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. Last Updated: 07/27/2016

Yekaterinburg Harbors Ghosts of Tsar's Death

YEKATERINBURG, Ural Mountains -- The remains of the last Russian tsar, his wife and three of their five children were flown from Yekaterinburg to St. Petersburg on Thursday, but the memory of their brutal death 80 years ago will forever stay in this industrial city on the border of European Russia and Siberia.

When the Bolsheviks turned the house of a local engineer called Ipatiev into a prison for the royal family in 1918, they put up a wooden fence around it. It was there that the tsar and his family were shot.

The house was demolished in 1977 on the orders of Boris Yeltsin, then local Communist Party secretary. Authorities wanted to destroy the site because it had become a place of clandestine pilgrimage in defiance of communist ideology.

Today the site is still surrounded by a tall fence, albeit a concrete one.

This time, it is a construction site. The Orthodox Church has just erected a new bronze memorial cross in front of a wooden chapel that marks the site of the murder. Work went on day and night to finish it for the anniversary.

"Bend, Russia, down on your knees at the foot of the tsar's cross," is written on its marble podium.

But Yekaterinburg's governor, Eduard Rossel, and the Russian Orthodox Church have more ambitious plans to build a new church called "Church on the Spilt Blood" -- the same name as the church in St. Petersburg that was built on the spot where Nicholas' grandfather, Alexander II, was killed.

Plans for the church have existed since the early 1990s, but a fund that attracted donations from Russian emigres was stolen and the priest who was in charge of it fled the city.

Rossel said at a news conference this week that he had taken personal charge of a new fund. The estimated total cost of the church project is 120 million rubles ($19 million), he said.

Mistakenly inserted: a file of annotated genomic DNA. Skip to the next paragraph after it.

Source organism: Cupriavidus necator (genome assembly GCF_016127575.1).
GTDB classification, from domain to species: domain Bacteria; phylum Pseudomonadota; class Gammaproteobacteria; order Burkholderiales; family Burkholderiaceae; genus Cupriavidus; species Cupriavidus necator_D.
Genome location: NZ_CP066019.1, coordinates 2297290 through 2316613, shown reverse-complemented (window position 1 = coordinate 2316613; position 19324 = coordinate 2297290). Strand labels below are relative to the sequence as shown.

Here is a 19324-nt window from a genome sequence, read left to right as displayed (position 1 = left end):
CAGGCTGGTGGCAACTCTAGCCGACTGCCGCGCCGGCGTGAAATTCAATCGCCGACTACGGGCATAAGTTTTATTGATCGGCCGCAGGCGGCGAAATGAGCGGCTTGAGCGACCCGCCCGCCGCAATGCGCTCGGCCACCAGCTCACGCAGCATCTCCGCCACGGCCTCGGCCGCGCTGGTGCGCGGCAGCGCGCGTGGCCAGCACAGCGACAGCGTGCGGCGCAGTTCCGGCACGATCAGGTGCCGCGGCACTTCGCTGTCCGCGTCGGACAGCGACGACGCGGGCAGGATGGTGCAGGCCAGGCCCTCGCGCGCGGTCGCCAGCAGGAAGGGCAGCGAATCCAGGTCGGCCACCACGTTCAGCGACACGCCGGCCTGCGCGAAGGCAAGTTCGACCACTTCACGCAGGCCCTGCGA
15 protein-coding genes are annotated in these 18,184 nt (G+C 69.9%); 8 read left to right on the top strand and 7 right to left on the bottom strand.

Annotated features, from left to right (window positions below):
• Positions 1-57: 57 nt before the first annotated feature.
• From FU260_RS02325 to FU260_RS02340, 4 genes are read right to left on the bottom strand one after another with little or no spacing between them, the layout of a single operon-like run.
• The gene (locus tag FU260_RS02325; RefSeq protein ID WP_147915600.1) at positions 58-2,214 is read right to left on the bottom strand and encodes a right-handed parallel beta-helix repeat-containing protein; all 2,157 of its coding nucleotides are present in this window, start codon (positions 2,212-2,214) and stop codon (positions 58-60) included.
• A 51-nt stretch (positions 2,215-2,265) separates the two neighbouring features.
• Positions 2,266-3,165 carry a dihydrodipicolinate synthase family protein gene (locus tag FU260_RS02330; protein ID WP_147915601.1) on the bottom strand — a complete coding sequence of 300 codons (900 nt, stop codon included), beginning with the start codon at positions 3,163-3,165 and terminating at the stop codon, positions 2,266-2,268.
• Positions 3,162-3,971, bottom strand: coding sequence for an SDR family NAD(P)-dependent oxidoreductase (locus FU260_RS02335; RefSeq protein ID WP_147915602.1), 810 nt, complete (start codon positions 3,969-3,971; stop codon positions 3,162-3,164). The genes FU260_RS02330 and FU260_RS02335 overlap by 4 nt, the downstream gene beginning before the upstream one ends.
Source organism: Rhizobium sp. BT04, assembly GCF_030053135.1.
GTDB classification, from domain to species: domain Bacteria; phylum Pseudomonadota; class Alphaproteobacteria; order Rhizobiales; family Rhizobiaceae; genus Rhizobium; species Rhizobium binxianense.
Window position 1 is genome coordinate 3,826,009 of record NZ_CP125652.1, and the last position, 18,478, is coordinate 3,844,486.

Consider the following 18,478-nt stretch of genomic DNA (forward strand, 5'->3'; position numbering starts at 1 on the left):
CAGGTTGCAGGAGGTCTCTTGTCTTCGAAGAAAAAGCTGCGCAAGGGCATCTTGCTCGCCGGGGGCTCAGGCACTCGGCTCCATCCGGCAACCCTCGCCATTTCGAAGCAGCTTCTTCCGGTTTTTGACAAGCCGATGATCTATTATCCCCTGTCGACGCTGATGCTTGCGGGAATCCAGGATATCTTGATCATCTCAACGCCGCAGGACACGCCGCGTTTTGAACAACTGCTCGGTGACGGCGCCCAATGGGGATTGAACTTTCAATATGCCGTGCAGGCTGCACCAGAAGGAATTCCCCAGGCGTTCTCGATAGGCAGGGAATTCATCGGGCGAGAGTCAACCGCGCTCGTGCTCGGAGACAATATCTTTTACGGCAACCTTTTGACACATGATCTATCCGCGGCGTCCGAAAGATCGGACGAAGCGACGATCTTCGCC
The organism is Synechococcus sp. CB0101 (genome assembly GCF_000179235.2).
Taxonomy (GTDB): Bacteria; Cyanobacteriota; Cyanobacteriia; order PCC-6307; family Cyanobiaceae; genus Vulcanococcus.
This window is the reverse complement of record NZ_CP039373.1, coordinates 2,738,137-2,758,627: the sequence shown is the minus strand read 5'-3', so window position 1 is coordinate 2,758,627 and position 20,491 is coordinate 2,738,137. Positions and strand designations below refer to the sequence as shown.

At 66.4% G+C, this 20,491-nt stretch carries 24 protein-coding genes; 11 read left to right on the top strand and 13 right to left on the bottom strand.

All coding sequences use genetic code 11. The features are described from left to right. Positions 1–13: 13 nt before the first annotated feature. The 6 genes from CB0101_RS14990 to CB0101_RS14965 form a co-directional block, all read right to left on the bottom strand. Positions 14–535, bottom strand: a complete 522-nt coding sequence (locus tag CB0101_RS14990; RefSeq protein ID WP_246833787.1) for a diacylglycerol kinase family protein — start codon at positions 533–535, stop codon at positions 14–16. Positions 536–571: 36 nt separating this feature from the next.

For some people in Yekaterinburg, Rossel's plans seem extravagant. "Why does one need it -- so many expenses," said Vladimir Tobolnitsky, 41, a driver. "Why don't they pay salaries to people first?" he asked.

One more puzzle that haunts Yekaterinburg is the fate of two murdered members of the tsar's family whose bodies were not unearthed in 1991 -- those of the heir apparent Alexy and his sister Maria. They were not found with the other nine bodies of the tsar, his family and servants. Earlier this year, geologist and amateur historian Alexander Avdonin, who in the late 1970s first discovered the remains of the royal family, announced he had a lead about the location of the bodies of Alexy and Maria.

Rossel said this week that he would start the search right after the tsar was buried. He said that some of the city's businesses had already pledged donations to fund the project.

But Avdonin said this week that he is not sure he wants to unearth these remains. He said that unlike the remains exhumed in 1991, whichwere more or less full skeletons, these remains are most likely just fragments of burned bones. The identification of the nine bodies of the tsar's family and their servants, which have already been discovered, took seven years and caused a lot of controversy. Identifying the remains of Alexy and Maria could be even more problematic.

"We will be simply considered adventurers," Avdonin said. "Maybe they should stay in the soil of Yekaterinburg."